Call for Papers- Enhancing Stability in the International Economic Order

The New Zealand Centre of International Economic Law (NZCIEL) will host a conference entitled “Enhancing Stability in the International Economic Order” in Wellington on 7-8 July 2011. This multidisciplinary conference will bring together scholars, business people, policymakers and research students to discuss and debate issues relating to the conference theme. The focus will be on generating innovative ideas to tackle issues that have emerged in a world surfacing from economic recession.

Conference Theme

The world is cautiously emerging from a global recession. The economic crisis has led to a new and genuine scrutiny of the international economic system. 2011 is an appropriate time to analyse the last two decades, with a view towards generating a consensus around which policies and ethical norms are necessary to avoid repeating past mistakes in the conduct of international economic relations.

The conference seeks to reassess legal, political and economic theory, provide analytic frameworks ensuring better regulation of financial markets, related professions (accountants, auditors, lawyers, financial advisers and fund managers) and the banking sector, look at specific crises and evaluate the response of the international community, and offer some thoughts on the development of a more equitable and ethical economic order. It is hoped that in addition to scholarly discussions, the conference will provide guidance for policymakers, practitioners, regulators and adjudicators.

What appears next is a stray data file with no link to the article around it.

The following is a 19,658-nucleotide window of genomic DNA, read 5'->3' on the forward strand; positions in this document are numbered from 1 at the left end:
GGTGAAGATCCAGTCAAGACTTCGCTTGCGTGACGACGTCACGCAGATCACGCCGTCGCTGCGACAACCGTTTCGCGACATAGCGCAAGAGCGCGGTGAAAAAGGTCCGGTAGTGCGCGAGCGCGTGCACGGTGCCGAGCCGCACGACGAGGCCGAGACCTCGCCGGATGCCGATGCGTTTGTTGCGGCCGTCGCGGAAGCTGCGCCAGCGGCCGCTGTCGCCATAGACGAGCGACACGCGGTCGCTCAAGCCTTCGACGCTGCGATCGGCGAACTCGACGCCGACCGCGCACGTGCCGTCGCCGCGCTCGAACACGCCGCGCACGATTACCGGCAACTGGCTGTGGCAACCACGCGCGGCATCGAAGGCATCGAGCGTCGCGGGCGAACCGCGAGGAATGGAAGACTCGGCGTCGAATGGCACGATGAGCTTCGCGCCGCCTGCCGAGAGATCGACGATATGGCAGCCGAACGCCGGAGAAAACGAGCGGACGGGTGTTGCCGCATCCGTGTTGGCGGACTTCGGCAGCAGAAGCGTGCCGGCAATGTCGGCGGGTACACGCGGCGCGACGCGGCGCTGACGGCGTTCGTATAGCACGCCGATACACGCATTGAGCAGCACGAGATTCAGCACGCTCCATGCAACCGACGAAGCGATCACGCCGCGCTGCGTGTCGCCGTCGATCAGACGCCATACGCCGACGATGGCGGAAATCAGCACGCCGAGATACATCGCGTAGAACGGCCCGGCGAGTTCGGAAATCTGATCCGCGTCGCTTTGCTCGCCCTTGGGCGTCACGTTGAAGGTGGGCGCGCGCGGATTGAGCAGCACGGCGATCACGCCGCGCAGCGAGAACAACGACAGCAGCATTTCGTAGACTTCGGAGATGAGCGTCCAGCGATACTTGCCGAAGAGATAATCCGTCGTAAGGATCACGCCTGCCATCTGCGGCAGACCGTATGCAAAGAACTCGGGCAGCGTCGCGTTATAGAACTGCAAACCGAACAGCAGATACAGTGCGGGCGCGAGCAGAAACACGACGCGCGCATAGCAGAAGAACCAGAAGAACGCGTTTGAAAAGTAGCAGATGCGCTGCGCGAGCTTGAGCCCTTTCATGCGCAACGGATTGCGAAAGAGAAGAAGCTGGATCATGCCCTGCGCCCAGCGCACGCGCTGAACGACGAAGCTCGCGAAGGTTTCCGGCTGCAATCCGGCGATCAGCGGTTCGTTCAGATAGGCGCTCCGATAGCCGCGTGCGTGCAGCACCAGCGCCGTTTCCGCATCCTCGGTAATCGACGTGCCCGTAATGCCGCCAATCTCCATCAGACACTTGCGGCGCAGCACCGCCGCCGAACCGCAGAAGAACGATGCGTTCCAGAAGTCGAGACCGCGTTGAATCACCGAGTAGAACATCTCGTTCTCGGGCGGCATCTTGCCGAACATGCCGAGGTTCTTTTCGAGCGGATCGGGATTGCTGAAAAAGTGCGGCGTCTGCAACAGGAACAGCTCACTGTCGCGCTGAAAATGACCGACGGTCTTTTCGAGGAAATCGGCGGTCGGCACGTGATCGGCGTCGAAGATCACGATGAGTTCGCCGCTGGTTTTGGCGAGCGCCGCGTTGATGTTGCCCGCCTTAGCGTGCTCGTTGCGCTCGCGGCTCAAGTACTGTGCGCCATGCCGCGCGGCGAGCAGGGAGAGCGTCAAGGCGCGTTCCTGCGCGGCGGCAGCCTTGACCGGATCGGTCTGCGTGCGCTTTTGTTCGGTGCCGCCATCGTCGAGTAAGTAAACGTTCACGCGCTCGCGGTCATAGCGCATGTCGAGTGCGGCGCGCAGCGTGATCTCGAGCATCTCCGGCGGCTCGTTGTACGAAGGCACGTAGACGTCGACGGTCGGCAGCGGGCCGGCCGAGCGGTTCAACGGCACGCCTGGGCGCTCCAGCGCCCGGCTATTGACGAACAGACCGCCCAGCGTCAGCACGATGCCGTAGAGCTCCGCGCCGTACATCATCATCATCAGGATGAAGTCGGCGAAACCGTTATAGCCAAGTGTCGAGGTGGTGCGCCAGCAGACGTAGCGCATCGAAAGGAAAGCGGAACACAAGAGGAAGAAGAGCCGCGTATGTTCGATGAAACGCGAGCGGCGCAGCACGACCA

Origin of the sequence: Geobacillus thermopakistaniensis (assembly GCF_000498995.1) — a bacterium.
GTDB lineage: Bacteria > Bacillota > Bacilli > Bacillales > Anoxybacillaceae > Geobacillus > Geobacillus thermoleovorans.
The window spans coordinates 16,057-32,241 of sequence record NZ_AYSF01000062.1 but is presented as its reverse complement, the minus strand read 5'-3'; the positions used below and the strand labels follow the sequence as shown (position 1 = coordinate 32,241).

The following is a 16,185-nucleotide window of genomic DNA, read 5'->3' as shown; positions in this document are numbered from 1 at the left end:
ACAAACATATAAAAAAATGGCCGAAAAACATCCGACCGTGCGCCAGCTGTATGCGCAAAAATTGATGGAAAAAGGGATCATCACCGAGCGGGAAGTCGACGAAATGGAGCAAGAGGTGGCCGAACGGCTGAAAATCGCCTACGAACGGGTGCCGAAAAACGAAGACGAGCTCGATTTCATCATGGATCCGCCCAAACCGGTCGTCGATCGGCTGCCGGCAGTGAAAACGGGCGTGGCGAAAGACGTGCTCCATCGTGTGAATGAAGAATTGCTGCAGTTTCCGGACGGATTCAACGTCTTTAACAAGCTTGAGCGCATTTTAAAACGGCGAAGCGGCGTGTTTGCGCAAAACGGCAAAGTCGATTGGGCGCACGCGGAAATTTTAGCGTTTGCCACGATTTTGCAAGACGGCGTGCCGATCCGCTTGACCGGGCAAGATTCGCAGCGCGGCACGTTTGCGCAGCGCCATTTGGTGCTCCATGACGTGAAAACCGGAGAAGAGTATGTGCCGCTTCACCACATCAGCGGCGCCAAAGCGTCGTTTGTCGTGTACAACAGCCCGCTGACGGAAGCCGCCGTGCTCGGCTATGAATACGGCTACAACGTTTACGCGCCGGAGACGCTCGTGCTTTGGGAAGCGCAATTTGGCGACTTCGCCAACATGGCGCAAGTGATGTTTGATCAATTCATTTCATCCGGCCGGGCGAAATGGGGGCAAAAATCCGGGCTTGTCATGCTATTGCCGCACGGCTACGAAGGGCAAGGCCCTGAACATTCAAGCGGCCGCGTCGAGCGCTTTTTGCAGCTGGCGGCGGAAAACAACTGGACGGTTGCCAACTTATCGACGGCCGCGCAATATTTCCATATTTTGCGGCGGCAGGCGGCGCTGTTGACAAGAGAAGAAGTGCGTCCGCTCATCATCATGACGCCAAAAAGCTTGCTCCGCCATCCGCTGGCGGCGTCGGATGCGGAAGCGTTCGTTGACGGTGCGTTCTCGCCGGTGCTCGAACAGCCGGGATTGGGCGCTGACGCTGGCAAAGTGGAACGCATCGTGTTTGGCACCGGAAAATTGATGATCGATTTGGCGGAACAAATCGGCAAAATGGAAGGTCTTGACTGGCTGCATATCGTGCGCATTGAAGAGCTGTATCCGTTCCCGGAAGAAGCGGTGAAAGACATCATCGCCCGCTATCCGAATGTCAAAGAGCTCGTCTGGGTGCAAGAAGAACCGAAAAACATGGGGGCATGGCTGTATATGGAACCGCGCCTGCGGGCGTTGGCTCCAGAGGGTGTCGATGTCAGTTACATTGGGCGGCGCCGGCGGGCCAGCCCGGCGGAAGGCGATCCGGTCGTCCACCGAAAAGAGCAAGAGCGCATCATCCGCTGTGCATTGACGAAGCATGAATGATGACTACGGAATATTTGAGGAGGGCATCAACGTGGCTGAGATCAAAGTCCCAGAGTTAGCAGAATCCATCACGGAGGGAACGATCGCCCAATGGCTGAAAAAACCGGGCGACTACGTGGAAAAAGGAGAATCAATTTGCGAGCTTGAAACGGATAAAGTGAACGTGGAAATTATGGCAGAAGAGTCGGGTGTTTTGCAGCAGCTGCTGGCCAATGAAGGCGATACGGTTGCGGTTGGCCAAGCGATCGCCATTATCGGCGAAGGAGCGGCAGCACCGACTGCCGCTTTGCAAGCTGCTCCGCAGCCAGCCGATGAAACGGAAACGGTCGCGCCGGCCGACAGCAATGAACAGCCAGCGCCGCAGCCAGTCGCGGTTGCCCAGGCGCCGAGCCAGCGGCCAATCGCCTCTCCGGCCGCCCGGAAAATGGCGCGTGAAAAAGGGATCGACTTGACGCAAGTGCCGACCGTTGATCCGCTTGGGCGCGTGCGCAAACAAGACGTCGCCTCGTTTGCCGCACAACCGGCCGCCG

The organisers plan for papers to fall under the following main themes:

– Theoretical perspectives on linkages between ethics and international economic law;

– Analytic frameworks (economic and/or legal) for the regulation of financial markets and services, related professions and the banking sector;

– Empirical studies of the way international economic law responds to environmental and social crises;

– Development of an equitable and ethical economic order.

Proposals for papers addressing any of these themes should be submitted to by 14 March 2011. Proposals should not exceed 500 words and should be accompanied by a Curriculum Vitae. We welcome papers from a range of different disciplines and from early career as well as more established researchers. Selection decisions will be made by 31 March 2011.
We intend to further develop selected conference papers into a book of high-quality essays to be published by an international publisher.

See the Call for Papers.

The NZ Centre of International Economic Law is pleased to acknowledge sponsorship of this conference in honour of Dan Chan.

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